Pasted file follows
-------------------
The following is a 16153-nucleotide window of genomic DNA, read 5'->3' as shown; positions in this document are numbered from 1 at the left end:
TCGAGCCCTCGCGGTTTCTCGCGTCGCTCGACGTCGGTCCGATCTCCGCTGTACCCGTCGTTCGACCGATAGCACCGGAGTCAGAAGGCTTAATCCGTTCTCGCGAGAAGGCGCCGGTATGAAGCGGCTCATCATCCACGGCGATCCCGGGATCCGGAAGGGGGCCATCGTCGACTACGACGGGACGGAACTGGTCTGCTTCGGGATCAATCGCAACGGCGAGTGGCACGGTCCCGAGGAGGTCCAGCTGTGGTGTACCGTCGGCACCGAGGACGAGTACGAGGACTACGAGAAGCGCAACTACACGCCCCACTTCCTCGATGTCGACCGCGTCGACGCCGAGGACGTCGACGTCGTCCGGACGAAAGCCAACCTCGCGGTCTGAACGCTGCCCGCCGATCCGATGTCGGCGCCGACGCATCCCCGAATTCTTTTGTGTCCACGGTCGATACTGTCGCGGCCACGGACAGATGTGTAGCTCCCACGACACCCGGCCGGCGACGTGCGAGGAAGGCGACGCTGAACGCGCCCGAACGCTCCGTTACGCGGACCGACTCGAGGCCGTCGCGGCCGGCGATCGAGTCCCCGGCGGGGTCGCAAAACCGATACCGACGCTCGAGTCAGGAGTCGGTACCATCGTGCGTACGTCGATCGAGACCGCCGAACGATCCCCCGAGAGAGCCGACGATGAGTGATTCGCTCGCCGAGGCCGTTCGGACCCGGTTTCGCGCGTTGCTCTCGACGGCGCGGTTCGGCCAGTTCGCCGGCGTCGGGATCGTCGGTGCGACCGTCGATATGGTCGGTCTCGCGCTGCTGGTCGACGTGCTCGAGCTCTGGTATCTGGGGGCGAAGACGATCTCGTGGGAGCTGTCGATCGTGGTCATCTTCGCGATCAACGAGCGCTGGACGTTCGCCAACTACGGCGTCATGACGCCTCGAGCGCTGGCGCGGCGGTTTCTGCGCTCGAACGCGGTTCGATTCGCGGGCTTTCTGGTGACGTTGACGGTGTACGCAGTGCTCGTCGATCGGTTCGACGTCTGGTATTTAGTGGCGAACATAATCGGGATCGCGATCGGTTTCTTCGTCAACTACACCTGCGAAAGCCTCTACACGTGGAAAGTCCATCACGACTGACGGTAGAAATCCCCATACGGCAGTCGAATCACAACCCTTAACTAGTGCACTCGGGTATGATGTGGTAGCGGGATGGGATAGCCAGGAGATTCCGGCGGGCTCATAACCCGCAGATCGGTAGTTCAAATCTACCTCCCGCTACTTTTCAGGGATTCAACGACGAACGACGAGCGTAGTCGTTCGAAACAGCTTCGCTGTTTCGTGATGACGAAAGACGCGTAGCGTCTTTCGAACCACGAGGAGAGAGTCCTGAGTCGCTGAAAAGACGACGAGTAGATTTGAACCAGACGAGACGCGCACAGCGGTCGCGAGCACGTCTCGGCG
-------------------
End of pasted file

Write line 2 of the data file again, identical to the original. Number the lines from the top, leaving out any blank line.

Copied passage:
TCGAGCCCTCGCGGTTTCTCGCGTCGCTCGACGTCGGTCCGATCTCCGCTGTACCCGTCGTTCGACCGATAGCACCGGAGTCAGAAGGCTTAATCCGTTCTCGCGAGAAGGCGCCGGTATGAAGCGGCTCATCATCCACGGCGATCCCGGGATCCGGAAGGGGGCCATCGTCGACTACGACGGGACGGAACTGGTCTGCTTCGGGATCAATCGCAACGGCGAGTGGCACGGTCCCGAGGAGGTCCAGCTGTGGTGTACCGTCGGCACCGAGGACGAGTACGAGGACTACGAGAAGCGCAACTACACGCCCCACTTCCTCGATGTCGACCGCGTCGACGCCGAGGACGTCGACGTCGTCCGGACGAAAGCCAACCTCGCGGTCTGAACGCTGCCCGCCGATCCGATGTCGGCGCCGACGCATCCCCGAATTCTTTTGTGTCCACGGTCGATACTGTCGCGGCCACGGACAGATGTGTAGCTCCCACGACACCCGGCCGGCGACGTGCGAGGAAGGCGACGCTGAACGCGCCCGAACGCTCCGTTACGCGGACCGACTCGAGGCCGTCGCGGCCGGCGATCGAGTCCCCGGCGGGGTCGCAAAACCGATACCGACGCTCGAGTCAGGAGTCGGTACCATCGTGCGTACGTCGATCGAGACCGCCGAACGATCCCCCGAGAGAGCCGACGATGAGTGATTCGCTCGCCGAGGCCGTTCGGACCCGGTTTCGCGCGTTGCTCTCGACGGCGCGGTTCGGCCAGTTCGCCGGCGTCGGGATCGTCGGTGCGACCGTCGATATGGTCGGTCTCGCGCTGCTGGTCGACGTGCTCGAGCTCTGGTATCTGGGGGCGAAGACGATCTCGTGGGAGCTGTCGATCGTGGTCATCTTCGCGATCAACGAGCGCTGGACGTTCGCCAACTACGGCGTCATGACGCCTCGAGCGCTGGCGCGGCGGTTTCTGCGCTCGAACGCGGTTCGATTCGCGGGCTTTCTGGTGACGTTGACGGTGTACGCAGTGCTCGTCGATCGGTTCGACGTCTGGTATTTAGTGGCGAACATAATCGGGATCGCGATCGGTTTCTTCGTCAACTACACCTGCGAAAGCCTCTACACGTGGAAAGTCCATCACGACTGACGGTAGAAATCCCCATACGGCAGTCGAATCACAACCCTTAACTAGTGCACTCGGGTATGATGTGGTAGCGGGATGGGATAGCCAGGAGATTCCGGCGGGCTCATAACCCGCAGATCGGTAGTTCAAATCTACCTCCCGCTACTTTTCAGGGATTCAACGACGAACGACGAGCGTAGTCGTTCGAAACAGCTTCGCTGTTTCGTGATGACGAAAGACGCGTAGCGTCTTTCGAACCACGAGGAGAGAGTCCTGAGTCGCTGAAAAGACGACGAGTAGATTTGAACCAGACGAGACGCGCACAGCGGTCGCGAGCACGTCTCGGCG